Dusk is falling. You’re in your kitchen getting ready to put dinner on the table for your family. The kids are outside finishing a game of kickball on the lawn. An explosion rips through the seam that separates the calm of the minute before from the nightmare of the minute after. The children’s shouts turn to screams.
This terrifying scene doesn’t happen here. But “over there” it happens each and every day. “Over there” unexploded munitions turn ordinary days into days of horror.
And we are among those most responsible. Left behind by us and our endless stream of military engagements, unexploded ordnance brings death and maiming long after our presidents and generals mount the podiums or stand on the decks of aircraft carriers and proudly declare the conflicts to be over. We’re quick to forget the last war and just as quick to move on to the next military misadventure. Long after the last boots have boarded American transport planes and flown home, ordinary people—just like you and me— living ordinary lives in Korea, Vietnam, Laos, Cambodia, Iraq, and Afghanistan can’t find a way to move on. Conflicts waged on their soil never end because sudden death and injury visit them or their children or their grandchildren long after the last bombs have been dropped or the last mines have been buried.
Collateral damage, that sickeningly dispassionate military euphemism for civilian casualties, continues to pile up even after conflicts officially end. The victims often are farmers toiling in their fields or unsuspecting children playing with unexploded munitions resembling toys. According to the International Campaign to Ban Landmines, antipersonnel mines, landmines, and cluster munitions injure and kill civilians every single day across the globe.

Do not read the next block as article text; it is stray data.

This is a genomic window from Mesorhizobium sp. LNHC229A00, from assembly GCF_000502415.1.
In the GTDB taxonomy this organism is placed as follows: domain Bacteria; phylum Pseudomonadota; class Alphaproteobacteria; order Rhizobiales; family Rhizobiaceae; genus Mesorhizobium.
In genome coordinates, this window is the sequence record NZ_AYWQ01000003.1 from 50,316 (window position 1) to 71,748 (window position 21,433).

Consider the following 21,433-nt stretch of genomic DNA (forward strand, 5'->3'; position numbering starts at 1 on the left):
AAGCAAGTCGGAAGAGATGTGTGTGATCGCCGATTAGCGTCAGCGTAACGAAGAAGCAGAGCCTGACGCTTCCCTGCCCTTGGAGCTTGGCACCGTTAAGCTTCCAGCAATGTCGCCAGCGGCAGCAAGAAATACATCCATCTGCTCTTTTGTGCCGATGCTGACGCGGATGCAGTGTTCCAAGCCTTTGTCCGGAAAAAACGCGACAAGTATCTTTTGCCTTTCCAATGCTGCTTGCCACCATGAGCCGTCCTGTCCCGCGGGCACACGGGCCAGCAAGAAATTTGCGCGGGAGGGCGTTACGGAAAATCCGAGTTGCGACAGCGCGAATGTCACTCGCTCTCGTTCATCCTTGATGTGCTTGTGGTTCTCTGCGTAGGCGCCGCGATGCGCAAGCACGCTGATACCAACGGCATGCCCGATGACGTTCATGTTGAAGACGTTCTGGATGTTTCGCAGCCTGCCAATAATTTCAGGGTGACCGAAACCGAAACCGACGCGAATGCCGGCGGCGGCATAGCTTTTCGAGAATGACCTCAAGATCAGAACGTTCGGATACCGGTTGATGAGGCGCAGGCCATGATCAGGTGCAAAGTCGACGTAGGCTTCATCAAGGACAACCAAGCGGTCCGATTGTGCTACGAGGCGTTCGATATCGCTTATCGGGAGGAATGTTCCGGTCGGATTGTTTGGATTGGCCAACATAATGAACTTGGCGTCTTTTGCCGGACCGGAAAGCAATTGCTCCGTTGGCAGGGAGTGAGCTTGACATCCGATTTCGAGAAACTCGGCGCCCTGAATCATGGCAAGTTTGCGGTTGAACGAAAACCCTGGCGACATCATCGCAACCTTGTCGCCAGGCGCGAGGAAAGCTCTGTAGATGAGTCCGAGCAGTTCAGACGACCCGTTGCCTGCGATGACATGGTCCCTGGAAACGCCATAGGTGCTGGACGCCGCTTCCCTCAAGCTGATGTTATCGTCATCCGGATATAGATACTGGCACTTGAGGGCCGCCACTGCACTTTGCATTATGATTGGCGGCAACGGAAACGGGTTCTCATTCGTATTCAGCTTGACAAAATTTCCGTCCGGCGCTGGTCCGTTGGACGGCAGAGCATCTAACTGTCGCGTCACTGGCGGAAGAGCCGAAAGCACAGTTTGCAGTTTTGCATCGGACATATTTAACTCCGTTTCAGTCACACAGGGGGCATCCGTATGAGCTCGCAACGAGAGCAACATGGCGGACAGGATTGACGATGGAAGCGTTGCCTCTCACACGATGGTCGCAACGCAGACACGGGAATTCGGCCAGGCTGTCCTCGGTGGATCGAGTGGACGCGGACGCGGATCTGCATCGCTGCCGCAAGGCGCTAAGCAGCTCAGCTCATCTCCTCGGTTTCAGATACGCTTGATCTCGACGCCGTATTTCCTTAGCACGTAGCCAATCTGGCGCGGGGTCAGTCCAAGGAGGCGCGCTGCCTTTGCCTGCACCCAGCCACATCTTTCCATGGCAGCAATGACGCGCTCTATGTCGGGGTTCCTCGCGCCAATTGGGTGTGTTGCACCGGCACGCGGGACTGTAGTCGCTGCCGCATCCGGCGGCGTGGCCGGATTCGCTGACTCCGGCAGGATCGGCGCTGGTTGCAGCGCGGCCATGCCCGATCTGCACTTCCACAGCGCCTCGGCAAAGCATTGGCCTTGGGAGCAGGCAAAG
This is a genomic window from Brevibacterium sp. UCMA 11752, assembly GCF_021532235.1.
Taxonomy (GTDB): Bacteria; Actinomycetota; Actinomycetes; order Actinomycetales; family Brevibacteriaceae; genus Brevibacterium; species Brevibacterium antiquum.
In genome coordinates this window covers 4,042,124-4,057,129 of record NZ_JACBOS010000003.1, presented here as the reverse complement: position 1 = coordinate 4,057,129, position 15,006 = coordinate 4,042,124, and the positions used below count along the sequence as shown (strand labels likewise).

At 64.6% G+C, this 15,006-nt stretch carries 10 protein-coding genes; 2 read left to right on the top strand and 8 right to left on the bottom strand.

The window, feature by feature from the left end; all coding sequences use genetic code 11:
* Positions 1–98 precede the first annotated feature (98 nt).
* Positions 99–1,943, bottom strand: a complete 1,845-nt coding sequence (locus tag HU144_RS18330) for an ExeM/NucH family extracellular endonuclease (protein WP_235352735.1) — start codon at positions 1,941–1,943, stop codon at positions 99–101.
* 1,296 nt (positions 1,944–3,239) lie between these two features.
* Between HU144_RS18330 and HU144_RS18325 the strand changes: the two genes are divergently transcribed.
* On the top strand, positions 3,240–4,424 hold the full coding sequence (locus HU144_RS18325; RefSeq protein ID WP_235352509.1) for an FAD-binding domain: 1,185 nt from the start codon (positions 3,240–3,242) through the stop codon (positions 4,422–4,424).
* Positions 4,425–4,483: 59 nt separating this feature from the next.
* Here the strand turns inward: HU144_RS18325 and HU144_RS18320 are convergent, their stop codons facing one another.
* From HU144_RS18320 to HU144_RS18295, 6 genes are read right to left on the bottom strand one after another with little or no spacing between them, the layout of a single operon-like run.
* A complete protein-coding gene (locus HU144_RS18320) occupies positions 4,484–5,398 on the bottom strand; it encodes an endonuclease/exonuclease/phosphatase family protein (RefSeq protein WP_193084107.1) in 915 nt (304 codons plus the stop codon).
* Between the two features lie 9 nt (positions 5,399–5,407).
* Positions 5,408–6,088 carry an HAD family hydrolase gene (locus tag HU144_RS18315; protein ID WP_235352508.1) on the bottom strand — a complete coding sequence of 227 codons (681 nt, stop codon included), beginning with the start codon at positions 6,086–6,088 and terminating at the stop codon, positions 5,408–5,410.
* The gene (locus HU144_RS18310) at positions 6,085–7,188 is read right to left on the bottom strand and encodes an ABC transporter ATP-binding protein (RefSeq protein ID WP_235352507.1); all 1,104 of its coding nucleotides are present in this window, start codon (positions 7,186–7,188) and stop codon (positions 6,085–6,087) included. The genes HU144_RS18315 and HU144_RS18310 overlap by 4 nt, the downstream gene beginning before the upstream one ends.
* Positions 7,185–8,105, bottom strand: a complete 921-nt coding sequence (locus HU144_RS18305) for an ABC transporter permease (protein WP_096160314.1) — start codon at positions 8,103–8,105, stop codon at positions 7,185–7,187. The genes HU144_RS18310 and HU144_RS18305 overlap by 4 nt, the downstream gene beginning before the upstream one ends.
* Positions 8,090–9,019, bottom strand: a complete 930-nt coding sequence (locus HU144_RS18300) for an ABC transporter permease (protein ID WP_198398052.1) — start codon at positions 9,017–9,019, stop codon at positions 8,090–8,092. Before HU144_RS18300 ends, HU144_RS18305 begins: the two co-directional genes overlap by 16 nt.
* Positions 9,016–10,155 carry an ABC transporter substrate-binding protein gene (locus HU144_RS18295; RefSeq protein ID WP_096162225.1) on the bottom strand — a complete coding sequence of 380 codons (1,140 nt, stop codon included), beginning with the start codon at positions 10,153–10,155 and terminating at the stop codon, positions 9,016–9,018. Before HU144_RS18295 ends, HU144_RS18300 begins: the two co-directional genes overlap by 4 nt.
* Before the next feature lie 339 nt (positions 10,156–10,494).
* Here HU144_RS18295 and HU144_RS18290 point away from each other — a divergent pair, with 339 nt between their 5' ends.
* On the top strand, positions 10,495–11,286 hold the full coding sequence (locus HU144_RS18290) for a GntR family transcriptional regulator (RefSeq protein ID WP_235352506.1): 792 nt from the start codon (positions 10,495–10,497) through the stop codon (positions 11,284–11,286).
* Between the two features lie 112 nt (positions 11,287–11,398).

The U.S. State Department concurs. According to State Department reports, sixty to seventy-five million landmines are unexploded in the ground worldwide. Imagine it. That’s one landmine for every family of four in the U.S.
The statistics are staggering and heartrending. In the twenty-five years since the last American helicopter took off from a rooftop in Saigon, over 40,000 Vietnamese have been killed or injured by unexploded American ordnance and anti-personnel landmines. Military experts estimate that 12 to 18 percent of bombs dropped on Vietnam by the U.S. military failed to explode on impact. The almost weekly incidents of injury and death, particularly in the former DMZ, the demilitarized zone, are testimony to a shameful legacy.
Let’s remind ourselves as well of what we left behind for Vietnam’s neighbor, Laos. The American bombing there piled up one ton of bombs for every man, woman, and child alive in Laos at the time, earning the country the designation as the “most heavily bombed place on earth.” Those two million tons were rained down in a futile effort to cut off North Vietnamese activities along the Ho Chi Minh Trail. Between 1964 and 1973, during what was called the “secret war,” the U.S. dropped “the equivalent of one planeload of bombs every eight minutes, twenty-four hours a day, on a country the size of Minnesota.” Two hundred and seventy million cluster bombs failed to detonate. Today, one-third of Laos is littered with unexploded bombs.
In the forty years since the bombing ceased, 20,000 Laotians have been killed or maimed by unexploded ordnance proudly made in the U.S.A.
In 1997, in recognition of our responsibility to the Laotian people, the U.S. began funding the cleanup of unexploded bombs by contributing an average of $2.6 million per year. In 2012, Congress increased the contribution to $9 million per year. To date, even with $47 million spent by the U.S. alone, only 1 percent of unexploded bombs have been cleared. In a landmark moment in July of this year, Secretary of State Hillary Clinton visited Laos and pledged to do more to speed up the cleanup.